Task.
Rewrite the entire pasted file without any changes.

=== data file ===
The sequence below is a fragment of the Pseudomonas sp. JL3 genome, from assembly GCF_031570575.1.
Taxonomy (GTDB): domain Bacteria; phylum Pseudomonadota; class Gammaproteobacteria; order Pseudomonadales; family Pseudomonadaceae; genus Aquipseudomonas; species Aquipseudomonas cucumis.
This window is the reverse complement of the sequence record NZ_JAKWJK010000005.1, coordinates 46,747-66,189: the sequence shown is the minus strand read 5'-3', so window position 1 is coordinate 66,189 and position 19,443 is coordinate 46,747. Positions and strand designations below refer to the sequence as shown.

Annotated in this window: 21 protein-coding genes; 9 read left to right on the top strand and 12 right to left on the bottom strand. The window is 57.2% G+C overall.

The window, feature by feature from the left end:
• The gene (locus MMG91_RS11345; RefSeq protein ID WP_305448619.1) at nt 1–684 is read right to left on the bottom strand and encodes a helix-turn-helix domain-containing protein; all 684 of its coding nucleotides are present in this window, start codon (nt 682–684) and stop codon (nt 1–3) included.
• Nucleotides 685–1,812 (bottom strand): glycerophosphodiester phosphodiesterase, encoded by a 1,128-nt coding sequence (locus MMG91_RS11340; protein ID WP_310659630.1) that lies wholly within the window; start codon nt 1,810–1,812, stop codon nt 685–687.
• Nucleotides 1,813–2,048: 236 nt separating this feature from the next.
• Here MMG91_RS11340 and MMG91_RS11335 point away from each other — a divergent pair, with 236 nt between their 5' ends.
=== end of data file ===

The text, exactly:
The sequence below is a fragment of the Pseudomonas sp. JL3 genome, from assembly GCF_031570575.1.
Taxonomy (GTDB): domain Bacteria; phylum Pseudomonadota; class Gammaproteobacteria; order Pseudomonadales; family Pseudomonadaceae; genus Aquipseudomonas; species Aquipseudomonas cucumis.
This window is the reverse complement of the sequence record NZ_JAKWJK010000005.1, coordinates 46,747-66,189: the sequence shown is the minus strand read 5'-3', so window position 1 is coordinate 66,189 and position 19,443 is coordinate 46,747. Positions and strand designations below refer to the sequence as shown.

Annotated in this window: 21 protein-coding genes; 9 read left to right on the top strand and 12 right to left on the bottom strand. The window is 57.2% G+C overall.

The window, feature by feature from the left end:
• The gene (locus MMG91_RS11345; RefSeq protein ID WP_305448619.1) at nt 1–684 is read right to left on the bottom strand and encodes a helix-turn-helix domain-containing protein; all 684 of its coding nucleotides are present in this window, start codon (nt 682–684) and stop codon (nt 1–3) included.
• Nucleotides 685–1,812 (bottom strand): glycerophosphodiester phosphodiesterase, encoded by a 1,128-nt coding sequence (locus MMG91_RS11340; protein ID WP_310659630.1) that lies wholly within the window; start codon nt 1,810–1,812, stop codon nt 685–687.
• Nucleotides 1,813–2,048: 236 nt separating this feature from the next.
• Here MMG91_RS11340 and MMG91_RS11335 point away from each other — a divergent pair, with 236 nt between their 5' ends.